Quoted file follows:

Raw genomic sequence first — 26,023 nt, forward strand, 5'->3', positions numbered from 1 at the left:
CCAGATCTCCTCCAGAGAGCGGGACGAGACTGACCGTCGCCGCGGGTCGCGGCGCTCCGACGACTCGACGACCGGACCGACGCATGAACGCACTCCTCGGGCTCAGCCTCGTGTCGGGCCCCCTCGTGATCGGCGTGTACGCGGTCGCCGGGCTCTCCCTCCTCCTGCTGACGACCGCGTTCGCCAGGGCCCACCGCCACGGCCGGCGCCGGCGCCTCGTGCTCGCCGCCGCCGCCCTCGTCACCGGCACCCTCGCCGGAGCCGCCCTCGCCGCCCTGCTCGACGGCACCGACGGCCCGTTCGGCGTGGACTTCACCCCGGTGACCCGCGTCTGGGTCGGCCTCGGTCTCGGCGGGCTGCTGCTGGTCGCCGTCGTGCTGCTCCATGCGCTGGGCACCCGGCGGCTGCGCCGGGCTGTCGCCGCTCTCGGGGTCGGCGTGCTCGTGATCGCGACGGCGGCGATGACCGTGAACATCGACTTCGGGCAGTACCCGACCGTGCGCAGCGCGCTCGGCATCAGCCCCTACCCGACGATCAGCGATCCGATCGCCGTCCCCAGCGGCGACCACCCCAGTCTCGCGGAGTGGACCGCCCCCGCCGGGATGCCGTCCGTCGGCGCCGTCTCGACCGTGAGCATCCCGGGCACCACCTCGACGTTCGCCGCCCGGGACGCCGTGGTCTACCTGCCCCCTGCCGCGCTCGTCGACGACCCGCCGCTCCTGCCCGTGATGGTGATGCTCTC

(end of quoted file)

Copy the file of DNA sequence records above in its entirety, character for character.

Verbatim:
Raw genomic sequence first — 26,023 nt, forward strand, 5'->3', positions numbered from 1 at the left:
CCAGATCTCCTCCAGAGAGCGGGACGAGACTGACCGTCGCCGCGGGTCGCGGCGCTCCGACGACTCGACGACCGGACCGACGCATGAACGCACTCCTCGGGCTCAGCCTCGTGTCGGGCCCCCTCGTGATCGGCGTGTACGCGGTCGCCGGGCTCTCCCTCCTCCTGCTGACGACCGCGTTCGCCAGGGCCCACCGCCACGGCCGGCGCCGGCGCCTCGTGCTCGCCGCCGCCGCCCTCGTCACCGGCACCCTCGCCGGAGCCGCCCTCGCCGCCCTGCTCGACGGCACCGACGGCCCGTTCGGCGTGGACTTCACCCCGGTGACCCGCGTCTGGGTCGGCCTCGGTCTCGGCGGGCTGCTGCTGGTCGCCGTCGTGCTGCTCCATGCGCTGGGCACCCGGCGGCTGCGCCGGGCTGTCGCCGCTCTCGGGGTCGGCGTGCTCGTGATCGCGACGGCGGCGATGACCGTGAACATCGACTTCGGGCAGTACCCGACCGTGCGCAGCGCGCTCGGCATCAGCCCCTACCCGACGATCAGCGATCCGATCGCCGTCCCCAGCGGCGACCACCCCAGTCTCGCGGAGTGGACCGCCCCCGCCGGGATGCCGTCCGTCGGCGCCGTCTCGACCGTGAGCATCCCGGGCACCACCTCGACGTTCGCCGCCCGGGACGCCGTGGTCTACCTGCCCCCTGCCGCGCTCGTCGACGACCCGCCGCTCCTGCCCGTGATGGTGATGCTCTC